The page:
Former Secretary of State Hillary Clinton and billionaire real estate mogul Donald Trump are both expected to win big on Super Tuesday, according to polling.
This year's Super Tuesday will be comprised of primaries from 12 states and one US territory: Alabama, Arkansas, Colorado, Georgia, Massachusetts, Minnesota, Oklahoma, Tennessee, Texas, Vermont, Virginia, Wyoming and American Samoa.
In a field of a five candidates for the Republican nomination, Trump continues to make strong showings in states as diverse as liberal New England and the conservative South.
For Trump, polls compiled by RealClearPolitics.com have him ahead in Alabama, Georgia, Massachusetts, Oklahoma, Tennessee, Vermont, and Virginia, sometimes by double digits.
U.S. Sen. Ted Cruz is polling strong in his home state of Texas and according to some polls may win Alaska and Arkansas.
As of Saturday, the Huffington Post's compilation of polls found Trump as the Republican front-runner nationally with 41.9 percent, followed by Cruz with 18.3 percent and then U.S. Sen. Marco Rubio at 17.2 percent.
Trump gained controversy for a recent interview in which he refused to repudiate the Ku Klux Klan after prominent leader David Duke expressed support for Trump.
"I don't know anything about what you're even talking about with white supremacy or white supremacists," said Trump to CNN's Jake Tapper.
"So I don't know. I don't know — did he endorse me, or what's going on? Because I know nothing about David Duke; I know nothing about white supremacists."
On the Democratic side, Clinton continues to build momentum against the unexpected challenge of U.S. Senator Bernie Sanders of Vermont.
Mark Murray of NBC News noted that in the South Clinton polls strong against the Democratic Socialist, leading by double digits in some states.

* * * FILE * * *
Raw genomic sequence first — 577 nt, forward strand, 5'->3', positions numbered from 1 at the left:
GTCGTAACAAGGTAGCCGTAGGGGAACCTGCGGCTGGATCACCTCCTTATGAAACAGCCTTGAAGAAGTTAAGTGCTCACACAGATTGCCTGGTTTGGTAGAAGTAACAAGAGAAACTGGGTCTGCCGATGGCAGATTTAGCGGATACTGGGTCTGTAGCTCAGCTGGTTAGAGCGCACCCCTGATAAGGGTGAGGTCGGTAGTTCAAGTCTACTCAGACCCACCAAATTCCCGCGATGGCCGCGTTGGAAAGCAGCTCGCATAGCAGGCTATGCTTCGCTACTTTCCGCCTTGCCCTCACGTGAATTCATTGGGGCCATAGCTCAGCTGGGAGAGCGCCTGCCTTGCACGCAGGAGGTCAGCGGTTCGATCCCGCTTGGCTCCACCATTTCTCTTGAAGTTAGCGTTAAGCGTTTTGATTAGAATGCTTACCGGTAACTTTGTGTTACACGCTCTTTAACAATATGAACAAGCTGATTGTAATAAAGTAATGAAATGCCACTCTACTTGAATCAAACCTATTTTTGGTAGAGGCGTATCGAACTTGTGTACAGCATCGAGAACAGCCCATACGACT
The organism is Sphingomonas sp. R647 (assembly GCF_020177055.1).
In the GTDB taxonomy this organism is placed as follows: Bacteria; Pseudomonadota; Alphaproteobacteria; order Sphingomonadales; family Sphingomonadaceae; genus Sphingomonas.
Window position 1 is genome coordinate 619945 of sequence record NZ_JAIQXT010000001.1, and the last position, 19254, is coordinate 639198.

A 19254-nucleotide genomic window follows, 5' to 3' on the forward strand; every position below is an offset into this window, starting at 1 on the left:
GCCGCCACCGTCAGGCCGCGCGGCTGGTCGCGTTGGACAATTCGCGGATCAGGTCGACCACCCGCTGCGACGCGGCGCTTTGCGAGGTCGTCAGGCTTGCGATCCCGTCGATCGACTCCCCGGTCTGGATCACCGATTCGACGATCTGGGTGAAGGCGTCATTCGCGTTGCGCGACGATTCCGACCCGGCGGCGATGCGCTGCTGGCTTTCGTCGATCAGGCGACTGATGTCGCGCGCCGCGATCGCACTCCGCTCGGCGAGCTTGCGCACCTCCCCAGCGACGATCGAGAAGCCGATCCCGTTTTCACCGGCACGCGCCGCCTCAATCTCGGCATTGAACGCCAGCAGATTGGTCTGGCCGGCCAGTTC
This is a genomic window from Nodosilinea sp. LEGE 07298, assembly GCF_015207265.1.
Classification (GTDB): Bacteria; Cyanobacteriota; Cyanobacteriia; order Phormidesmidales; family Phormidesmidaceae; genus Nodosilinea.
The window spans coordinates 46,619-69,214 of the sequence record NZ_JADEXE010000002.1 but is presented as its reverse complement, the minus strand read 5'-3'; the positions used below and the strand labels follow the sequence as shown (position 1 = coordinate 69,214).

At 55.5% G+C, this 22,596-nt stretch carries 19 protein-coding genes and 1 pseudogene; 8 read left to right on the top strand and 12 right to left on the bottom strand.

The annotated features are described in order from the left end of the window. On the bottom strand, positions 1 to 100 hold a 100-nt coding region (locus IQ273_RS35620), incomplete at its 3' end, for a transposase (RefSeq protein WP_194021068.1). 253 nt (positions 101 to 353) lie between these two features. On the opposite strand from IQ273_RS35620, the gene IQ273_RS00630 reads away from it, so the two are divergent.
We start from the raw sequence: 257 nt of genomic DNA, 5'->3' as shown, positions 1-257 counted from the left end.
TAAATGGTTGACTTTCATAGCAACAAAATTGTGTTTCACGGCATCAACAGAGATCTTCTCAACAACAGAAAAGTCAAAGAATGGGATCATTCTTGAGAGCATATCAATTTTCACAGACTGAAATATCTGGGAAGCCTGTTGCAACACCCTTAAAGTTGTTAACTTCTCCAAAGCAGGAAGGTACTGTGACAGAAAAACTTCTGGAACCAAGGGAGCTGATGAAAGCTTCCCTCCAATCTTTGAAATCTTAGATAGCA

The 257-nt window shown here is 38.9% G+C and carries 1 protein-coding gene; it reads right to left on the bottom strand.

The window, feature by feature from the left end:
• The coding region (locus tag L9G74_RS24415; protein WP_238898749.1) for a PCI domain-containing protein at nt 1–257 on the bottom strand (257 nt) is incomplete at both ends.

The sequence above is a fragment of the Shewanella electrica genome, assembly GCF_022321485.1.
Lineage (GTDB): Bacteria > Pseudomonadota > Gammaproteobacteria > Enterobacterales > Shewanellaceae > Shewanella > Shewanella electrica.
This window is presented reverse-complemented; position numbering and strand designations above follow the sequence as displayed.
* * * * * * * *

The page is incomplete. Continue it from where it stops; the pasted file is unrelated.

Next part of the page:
"Clinton leads Sanders in Georgia by 34 points among likely Democratic primary voters, 64 percent to 30 percent," reported Murray.
"In Tennessee, Clinton is ahead by 26 points, 60 percent to 34 percent … And in Texas, she's up by 21 points, 59 percent to 38 percent."
For his part, Sanders polls ahead in his home state of Vermont, and is either close or even ahead of Clinton in Massachusetts and Oklahoma in some polls.
Some are attributing Clinton's strong support in the South to the region's large African-American population, which helped propel her to victory in the South Carolina primary.
"Clinton has been nurturing the constituency with policy rollouts, private meetings and surrogate assignments," reported US News & World Report last December.
"She's met with African-American mothers who have been thrust into the national spotlight for having lost children to gun violence. She's sat for interviews with influential African-American media figures like Al Sharpton, Roland Martin and April Ryan. And she's tapped familiar faces, like former host of 'The View' Star Jones, to campaign on her behalf inside of black churches."